Saturday, 9 March 2013

Honest Jim

New Edition of The Double Helix

Reading this book again, after 45 years, I was struck by how fresh it still seems. No wonder it made such a strong impression on a graduate student. The new edition is an annotated version packed with documents and supplemented with the reminiscences of the protagonists.

Although Watson’s working title was Honest Jim, others involved in deciphering the structure of DNA found his account disingenuous. Francis Crick tried to dissuade him from going ahead with publication. The controversy is richly documented in an Appendix to the new edition.

Watson was rather dismissive of Rosalind Franklin, whose X-ray diffraction images were the only solid evidence for the helical structure of DNA. The icy relations between Franklin and Maurice Wilkins at King’s College London, mentioned in the first edition, are well documented here. When Franklin decided to move to Birkbeck College, Sir John Randall forbade her to take the DNA work with her. Ultimately Wilkins profited since one of the best images of DNA, obtained by Franklin and Raymond Gosling, was then handed to him. Women have yet to achieve full equality in science as highlighted in the current issue of Nature.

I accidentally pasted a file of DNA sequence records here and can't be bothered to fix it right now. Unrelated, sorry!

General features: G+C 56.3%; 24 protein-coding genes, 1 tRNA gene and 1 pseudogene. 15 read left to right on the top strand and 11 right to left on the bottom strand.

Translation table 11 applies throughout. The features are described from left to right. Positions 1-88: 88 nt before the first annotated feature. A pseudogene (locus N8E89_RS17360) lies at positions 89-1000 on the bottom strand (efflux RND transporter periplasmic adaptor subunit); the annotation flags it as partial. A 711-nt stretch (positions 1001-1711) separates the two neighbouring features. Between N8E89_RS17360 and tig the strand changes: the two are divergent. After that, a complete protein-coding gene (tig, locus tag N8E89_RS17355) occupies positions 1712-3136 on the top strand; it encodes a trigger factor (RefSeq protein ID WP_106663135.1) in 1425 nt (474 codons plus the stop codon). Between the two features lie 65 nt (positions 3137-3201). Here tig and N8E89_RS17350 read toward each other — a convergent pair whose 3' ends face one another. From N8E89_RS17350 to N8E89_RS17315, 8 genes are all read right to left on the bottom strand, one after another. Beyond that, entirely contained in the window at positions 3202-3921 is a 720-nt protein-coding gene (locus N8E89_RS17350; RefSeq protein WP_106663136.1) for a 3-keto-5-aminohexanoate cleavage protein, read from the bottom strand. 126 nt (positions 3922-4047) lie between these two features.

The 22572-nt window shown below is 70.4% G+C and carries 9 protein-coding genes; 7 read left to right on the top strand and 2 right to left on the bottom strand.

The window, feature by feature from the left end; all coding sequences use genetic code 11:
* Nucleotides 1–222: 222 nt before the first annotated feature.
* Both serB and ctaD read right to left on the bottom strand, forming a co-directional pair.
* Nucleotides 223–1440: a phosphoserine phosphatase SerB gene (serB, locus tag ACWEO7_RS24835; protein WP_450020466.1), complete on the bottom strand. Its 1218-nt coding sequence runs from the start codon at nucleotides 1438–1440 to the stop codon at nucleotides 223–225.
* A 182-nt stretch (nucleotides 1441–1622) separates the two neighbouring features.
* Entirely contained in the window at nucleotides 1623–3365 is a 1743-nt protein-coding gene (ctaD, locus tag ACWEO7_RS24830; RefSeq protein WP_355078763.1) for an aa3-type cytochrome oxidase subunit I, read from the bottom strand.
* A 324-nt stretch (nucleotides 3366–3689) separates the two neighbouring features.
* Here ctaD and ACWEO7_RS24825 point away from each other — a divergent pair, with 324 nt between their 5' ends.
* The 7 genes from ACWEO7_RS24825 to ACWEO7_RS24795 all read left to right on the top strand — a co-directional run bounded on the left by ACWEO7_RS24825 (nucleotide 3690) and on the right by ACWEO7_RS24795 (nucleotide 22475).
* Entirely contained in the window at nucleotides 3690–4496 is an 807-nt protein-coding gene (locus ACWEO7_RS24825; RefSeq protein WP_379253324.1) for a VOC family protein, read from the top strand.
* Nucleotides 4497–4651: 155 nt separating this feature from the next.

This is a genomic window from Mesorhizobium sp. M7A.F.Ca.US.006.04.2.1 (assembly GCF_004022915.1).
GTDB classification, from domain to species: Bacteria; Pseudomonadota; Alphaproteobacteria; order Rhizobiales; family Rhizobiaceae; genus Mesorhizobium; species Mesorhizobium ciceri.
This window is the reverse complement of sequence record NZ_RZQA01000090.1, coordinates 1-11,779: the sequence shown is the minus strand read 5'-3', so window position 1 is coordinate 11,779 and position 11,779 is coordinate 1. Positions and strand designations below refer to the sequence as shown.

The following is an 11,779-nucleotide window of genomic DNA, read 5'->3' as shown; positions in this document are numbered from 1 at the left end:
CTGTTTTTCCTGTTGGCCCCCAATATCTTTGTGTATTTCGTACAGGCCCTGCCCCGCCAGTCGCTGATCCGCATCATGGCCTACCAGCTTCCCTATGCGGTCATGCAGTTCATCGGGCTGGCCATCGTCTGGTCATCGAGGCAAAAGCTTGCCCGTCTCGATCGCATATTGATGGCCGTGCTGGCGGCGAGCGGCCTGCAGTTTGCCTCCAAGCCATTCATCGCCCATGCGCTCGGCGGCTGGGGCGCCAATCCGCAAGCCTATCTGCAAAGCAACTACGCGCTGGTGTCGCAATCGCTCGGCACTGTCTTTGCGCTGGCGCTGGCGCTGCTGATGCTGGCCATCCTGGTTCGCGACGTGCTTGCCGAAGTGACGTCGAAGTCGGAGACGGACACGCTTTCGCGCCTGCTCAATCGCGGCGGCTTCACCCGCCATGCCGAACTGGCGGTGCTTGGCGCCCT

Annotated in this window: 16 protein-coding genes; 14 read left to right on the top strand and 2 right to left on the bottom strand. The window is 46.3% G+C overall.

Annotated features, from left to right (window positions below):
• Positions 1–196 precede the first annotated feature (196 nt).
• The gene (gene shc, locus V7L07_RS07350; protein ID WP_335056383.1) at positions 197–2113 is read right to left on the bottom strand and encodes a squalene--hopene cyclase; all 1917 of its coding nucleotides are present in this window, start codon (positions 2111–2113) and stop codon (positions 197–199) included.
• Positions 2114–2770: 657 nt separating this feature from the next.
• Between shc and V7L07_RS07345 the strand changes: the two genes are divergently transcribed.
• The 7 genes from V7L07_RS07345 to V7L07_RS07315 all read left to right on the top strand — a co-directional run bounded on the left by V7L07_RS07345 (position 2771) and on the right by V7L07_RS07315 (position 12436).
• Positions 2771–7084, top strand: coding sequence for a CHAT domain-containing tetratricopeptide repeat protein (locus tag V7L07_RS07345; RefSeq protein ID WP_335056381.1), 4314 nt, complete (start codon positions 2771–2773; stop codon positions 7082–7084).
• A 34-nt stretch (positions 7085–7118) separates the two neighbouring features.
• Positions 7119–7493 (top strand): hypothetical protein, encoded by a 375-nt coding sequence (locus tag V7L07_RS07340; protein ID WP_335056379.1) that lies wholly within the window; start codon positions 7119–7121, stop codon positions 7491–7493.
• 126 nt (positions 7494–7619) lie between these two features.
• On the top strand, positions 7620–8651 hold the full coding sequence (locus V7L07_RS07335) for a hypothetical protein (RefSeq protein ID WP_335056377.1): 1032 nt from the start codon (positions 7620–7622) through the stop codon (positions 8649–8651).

Double Helix Sculpture at Clare College Cambridge

Watson was affiliated with Clare College Cambridge and donated this sculpture by Charles Jencks. Clare is the venue for the Annual Meeting of the Centre for Trophoblast Research in July.

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